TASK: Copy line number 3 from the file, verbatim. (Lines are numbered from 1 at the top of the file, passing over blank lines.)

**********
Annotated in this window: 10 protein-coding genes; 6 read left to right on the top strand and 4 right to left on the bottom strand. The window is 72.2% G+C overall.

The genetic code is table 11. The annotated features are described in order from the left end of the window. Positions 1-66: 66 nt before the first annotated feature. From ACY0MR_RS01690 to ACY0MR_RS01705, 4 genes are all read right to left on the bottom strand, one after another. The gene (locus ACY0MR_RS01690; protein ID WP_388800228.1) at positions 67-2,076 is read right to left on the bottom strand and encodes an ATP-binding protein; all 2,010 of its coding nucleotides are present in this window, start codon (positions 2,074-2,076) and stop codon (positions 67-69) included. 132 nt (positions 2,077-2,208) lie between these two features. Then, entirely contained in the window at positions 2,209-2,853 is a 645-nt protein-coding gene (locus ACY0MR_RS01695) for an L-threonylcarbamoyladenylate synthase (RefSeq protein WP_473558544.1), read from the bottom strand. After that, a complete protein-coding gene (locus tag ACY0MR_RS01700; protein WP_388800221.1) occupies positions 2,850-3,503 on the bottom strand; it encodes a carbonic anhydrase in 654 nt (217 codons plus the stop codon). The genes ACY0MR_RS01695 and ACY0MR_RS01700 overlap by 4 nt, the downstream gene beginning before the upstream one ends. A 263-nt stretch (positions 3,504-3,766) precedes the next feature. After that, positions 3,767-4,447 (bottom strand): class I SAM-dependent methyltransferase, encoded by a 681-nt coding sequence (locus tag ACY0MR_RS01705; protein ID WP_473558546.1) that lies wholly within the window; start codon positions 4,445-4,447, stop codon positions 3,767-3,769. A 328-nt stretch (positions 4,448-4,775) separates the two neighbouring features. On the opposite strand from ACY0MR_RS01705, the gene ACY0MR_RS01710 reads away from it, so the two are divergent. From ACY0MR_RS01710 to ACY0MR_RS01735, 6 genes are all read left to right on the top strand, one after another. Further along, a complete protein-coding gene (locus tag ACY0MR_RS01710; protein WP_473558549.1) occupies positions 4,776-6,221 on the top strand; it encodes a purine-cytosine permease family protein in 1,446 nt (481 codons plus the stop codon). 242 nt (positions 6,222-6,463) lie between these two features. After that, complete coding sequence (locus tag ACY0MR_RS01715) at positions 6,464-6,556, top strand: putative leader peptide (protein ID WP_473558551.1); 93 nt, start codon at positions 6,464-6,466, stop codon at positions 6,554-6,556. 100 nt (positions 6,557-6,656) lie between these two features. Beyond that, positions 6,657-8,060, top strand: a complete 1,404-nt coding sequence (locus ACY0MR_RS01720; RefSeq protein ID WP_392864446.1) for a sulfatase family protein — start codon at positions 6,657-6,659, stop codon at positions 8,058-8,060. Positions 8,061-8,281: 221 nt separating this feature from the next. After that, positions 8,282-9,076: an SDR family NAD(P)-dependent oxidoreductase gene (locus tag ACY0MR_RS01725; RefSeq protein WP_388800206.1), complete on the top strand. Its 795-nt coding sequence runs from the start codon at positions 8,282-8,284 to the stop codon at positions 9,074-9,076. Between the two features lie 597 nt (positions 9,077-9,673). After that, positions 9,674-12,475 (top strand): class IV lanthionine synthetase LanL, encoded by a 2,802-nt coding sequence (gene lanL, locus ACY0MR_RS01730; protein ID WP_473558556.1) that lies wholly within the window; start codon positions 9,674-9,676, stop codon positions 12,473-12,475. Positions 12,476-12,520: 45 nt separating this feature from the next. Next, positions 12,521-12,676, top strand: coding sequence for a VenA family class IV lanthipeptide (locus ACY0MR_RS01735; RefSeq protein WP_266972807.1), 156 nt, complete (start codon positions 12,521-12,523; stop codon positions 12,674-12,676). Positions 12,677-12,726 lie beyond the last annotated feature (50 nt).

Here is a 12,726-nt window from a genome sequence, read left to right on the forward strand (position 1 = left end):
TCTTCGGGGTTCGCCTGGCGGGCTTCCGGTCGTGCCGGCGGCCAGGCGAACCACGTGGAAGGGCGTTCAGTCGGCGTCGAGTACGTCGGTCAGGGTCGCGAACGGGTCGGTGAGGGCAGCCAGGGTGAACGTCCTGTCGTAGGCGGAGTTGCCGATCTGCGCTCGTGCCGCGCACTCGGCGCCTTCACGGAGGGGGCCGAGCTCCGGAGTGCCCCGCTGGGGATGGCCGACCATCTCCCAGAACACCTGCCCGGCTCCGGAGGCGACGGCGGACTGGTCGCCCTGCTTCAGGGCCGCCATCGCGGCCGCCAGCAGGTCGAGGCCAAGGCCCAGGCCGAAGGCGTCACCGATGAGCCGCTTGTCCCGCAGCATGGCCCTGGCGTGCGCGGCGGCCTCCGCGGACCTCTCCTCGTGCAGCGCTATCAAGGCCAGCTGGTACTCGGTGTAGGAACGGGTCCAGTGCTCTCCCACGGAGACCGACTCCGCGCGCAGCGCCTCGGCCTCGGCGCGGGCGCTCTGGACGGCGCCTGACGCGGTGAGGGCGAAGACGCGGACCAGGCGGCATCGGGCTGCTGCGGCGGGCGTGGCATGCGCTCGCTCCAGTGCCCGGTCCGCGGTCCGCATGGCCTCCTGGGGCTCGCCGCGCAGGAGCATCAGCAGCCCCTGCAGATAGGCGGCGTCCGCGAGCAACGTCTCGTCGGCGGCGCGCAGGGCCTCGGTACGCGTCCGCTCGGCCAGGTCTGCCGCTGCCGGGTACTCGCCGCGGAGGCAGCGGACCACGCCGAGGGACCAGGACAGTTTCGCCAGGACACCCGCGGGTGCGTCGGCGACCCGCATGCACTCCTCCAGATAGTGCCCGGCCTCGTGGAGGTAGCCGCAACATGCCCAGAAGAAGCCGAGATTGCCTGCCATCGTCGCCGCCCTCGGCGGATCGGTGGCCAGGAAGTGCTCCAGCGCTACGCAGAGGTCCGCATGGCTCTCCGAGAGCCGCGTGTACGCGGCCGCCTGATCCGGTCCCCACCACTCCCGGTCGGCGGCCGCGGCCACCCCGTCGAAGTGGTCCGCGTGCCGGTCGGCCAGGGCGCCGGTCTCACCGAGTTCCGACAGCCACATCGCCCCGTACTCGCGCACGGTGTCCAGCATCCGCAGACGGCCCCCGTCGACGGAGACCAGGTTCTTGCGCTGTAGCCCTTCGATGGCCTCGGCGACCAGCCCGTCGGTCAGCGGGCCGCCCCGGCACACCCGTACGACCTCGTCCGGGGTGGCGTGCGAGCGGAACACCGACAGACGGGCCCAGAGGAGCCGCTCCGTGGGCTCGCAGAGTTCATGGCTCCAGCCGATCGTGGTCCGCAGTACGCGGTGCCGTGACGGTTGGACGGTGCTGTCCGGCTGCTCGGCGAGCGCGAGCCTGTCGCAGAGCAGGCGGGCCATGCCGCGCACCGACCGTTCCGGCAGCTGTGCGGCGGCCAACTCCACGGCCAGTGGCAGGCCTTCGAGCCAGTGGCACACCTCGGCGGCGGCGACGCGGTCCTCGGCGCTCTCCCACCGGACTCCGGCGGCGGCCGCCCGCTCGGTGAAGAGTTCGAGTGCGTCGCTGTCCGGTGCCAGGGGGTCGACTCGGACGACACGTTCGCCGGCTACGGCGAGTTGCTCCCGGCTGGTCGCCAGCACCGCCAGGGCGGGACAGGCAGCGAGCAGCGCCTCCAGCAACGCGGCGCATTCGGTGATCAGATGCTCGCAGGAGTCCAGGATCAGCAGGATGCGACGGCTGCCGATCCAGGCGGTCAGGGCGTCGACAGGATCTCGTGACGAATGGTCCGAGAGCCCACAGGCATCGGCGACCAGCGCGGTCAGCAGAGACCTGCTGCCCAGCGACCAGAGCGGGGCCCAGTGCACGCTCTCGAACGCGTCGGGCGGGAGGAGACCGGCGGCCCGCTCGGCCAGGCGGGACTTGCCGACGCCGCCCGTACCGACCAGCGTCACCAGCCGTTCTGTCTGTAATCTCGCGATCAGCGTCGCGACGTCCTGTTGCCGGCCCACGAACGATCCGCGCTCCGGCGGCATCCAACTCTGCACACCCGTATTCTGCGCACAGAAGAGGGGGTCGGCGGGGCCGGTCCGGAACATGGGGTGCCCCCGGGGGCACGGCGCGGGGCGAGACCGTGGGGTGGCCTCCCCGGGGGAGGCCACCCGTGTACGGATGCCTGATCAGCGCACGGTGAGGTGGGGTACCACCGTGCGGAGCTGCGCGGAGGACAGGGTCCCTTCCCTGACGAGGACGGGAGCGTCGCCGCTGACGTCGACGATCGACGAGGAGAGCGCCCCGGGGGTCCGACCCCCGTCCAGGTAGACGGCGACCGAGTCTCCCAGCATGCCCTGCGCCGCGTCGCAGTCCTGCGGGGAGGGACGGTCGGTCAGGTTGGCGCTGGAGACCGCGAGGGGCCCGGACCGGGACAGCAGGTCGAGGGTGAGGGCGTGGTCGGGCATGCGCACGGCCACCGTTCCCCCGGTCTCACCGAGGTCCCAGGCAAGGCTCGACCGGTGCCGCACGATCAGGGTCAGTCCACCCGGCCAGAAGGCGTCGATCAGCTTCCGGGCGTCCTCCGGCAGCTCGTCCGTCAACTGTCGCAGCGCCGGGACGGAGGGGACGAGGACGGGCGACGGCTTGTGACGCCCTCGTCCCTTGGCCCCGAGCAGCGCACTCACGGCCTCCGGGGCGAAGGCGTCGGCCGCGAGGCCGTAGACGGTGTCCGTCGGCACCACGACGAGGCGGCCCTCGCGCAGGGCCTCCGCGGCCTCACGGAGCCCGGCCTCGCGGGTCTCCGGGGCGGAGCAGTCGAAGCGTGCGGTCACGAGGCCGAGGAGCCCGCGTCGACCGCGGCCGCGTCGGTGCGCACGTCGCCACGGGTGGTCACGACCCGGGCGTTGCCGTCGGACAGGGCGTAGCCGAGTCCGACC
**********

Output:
Here is a 12,726-nt window from a genome sequence, read left to right on the forward strand (position 1 = left end):